A bankruptcy court’s recent denial of a debtor’s petition for bankruptcy relief on narrow grounds casts a long shadow on the viability of bankruptcy relief for those employed in the cannabis industry. Though confining the court’s holding to this debtor’s case, the court concluded that because the debtor engaged, and intended to continue engaging, in activities that violate the Federal Controlled Substances Act, the debtor could not objectively have filed for bankruptcy or proposed a plan of reorganization in good faith, as required by Federal bankruptcy law. While the Court noted the debtor’s warning that dismissing the case of “a ‘mere employee’ with no ownership interest in a marijuana business may lead to vast denials of bankruptcy relief for other debtors with employment or other relationships with cannabis-related activities,” the Court declined to extend its ruling beyond the facts before it.

The debtor in this case worked as a “budtender” at a cannabis dispensary in Massachusetts. The debtor’s role later expanded into management but at no point did he possess ownership interest in the cannabis business. The debtor proposed to fund his reorganization plan with wages earned from his employment and had no intention of discontinuing his work in the cannabis industry.

The court addressed two issues of first impression: whether the debtor lacked “good faith” in petitioning and proposing a plan for bankruptcy; and whether “cause” existed to dismiss the debtor’s case. The U.S. Bankruptcy Code defines neither term. But, the debtor objectively lacked good faith, according to the court, because he sought relief under the Federal bankruptcy regime despite having violated – and intending to continue violating – the Federal Controlled Substances Act. “Cause” for dismissal dovetailed from this finding of lack of good faith. The court acknowledged the inconsistencies in Federal and state regulation of cannabis but concluded that federal statutes dictated its decision.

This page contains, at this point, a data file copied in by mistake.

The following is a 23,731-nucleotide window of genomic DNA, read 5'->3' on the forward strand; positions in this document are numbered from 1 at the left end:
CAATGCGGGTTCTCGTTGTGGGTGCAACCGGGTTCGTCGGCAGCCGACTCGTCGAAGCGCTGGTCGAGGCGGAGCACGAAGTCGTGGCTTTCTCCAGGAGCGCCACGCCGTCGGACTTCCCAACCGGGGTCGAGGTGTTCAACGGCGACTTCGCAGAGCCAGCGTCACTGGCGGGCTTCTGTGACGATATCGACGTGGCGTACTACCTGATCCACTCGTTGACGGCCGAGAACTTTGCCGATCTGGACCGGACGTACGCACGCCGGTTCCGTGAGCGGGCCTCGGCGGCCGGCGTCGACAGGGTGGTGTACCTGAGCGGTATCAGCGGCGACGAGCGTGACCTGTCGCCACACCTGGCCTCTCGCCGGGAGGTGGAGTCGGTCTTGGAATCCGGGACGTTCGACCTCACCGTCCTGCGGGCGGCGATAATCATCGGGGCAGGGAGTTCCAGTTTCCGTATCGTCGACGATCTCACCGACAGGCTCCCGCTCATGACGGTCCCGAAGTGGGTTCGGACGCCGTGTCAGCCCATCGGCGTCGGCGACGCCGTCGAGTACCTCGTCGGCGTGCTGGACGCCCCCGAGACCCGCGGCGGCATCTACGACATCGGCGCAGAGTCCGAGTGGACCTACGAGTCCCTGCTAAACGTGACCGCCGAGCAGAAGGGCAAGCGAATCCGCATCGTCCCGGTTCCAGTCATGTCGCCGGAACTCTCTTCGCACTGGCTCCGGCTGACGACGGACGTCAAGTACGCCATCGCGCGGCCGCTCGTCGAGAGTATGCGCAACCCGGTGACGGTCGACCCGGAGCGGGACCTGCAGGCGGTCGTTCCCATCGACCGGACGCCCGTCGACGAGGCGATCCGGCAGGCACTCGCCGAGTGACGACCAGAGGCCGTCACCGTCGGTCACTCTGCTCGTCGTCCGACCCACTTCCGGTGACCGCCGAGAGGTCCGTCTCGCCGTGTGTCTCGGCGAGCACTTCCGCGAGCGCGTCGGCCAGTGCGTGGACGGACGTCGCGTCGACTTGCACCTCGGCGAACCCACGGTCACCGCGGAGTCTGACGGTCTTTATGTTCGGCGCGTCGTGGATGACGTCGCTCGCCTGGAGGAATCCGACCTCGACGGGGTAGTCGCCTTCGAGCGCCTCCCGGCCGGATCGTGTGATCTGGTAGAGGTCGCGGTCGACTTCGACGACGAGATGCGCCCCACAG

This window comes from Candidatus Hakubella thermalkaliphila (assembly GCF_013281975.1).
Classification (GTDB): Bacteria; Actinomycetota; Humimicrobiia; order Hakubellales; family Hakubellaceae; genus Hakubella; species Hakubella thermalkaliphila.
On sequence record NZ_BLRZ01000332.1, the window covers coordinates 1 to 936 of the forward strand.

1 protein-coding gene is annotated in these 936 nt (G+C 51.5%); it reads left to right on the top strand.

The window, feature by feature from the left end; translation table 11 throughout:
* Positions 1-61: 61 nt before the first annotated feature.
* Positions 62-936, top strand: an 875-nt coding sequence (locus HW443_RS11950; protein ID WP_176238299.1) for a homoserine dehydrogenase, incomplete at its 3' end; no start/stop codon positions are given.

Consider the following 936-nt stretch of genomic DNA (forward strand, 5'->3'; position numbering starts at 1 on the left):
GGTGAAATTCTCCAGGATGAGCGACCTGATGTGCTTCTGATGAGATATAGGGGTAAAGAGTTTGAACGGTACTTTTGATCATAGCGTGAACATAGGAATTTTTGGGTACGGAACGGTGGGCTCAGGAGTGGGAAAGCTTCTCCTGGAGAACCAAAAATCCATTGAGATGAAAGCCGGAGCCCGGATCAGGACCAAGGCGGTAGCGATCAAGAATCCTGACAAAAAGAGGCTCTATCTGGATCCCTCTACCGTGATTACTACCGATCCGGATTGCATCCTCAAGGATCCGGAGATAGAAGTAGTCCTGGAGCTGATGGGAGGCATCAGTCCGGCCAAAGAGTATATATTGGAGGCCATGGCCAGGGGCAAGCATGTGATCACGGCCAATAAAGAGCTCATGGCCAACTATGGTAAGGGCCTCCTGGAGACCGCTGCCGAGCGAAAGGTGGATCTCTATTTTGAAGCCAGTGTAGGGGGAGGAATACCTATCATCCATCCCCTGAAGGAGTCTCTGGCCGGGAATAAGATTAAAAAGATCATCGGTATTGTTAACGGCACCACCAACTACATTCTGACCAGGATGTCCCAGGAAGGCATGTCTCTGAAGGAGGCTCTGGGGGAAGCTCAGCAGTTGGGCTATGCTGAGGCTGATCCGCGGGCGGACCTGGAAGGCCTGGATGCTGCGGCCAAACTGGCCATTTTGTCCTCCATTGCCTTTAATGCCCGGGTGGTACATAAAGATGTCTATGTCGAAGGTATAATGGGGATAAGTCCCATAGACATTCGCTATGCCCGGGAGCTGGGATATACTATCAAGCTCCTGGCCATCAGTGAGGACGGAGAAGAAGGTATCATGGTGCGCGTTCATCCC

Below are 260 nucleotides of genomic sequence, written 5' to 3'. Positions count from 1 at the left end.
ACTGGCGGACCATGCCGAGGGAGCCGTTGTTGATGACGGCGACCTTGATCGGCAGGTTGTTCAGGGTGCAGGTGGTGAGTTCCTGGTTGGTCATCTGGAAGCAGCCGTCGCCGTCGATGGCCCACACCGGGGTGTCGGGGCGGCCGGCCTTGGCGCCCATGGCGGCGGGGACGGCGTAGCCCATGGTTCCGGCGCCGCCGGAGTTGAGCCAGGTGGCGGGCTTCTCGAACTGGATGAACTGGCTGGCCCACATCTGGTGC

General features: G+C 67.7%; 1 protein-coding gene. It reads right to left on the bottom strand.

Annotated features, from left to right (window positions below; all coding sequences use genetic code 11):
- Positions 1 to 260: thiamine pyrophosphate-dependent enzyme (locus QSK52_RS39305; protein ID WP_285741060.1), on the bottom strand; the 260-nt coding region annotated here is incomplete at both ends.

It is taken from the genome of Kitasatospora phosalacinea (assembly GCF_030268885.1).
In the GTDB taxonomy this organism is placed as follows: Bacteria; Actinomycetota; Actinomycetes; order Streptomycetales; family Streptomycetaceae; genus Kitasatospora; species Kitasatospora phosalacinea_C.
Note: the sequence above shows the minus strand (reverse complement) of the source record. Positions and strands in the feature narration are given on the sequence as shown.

The court did not examine whether the legality of the cannabis industry under Massachusetts law could have impacted the analysis of whether the debtor possessed good faith. The tension between the court’s narrow holding and far-reaching dicta results in uncertainty around whether this form of Federal relief may be available to those employed in the cannabis industry but also those adjacent to the industry.

“The Debtor’s Chapter 13 plan as currently proposed is to be funded by the wages derived from … illegal activities, which would require the Chapter 13 trustee to knowingly administer wages derived from an active participant in a criminal enterprise,” Katz wrote. “Regardless of the Debtor’s subjective intent in filing the case or proposing the current Chapter 13 plan … the Court cannot find, under an objective standard, that the case was filed in good faith or that the plan was proposed in good faith as required by §§ 1325(a)(7) and (a)(3), since, from the inception of this case, the Debtor has engaged in and benefited from, and intends to continue to engage in and benefit from, activities that violate federal criminal law.”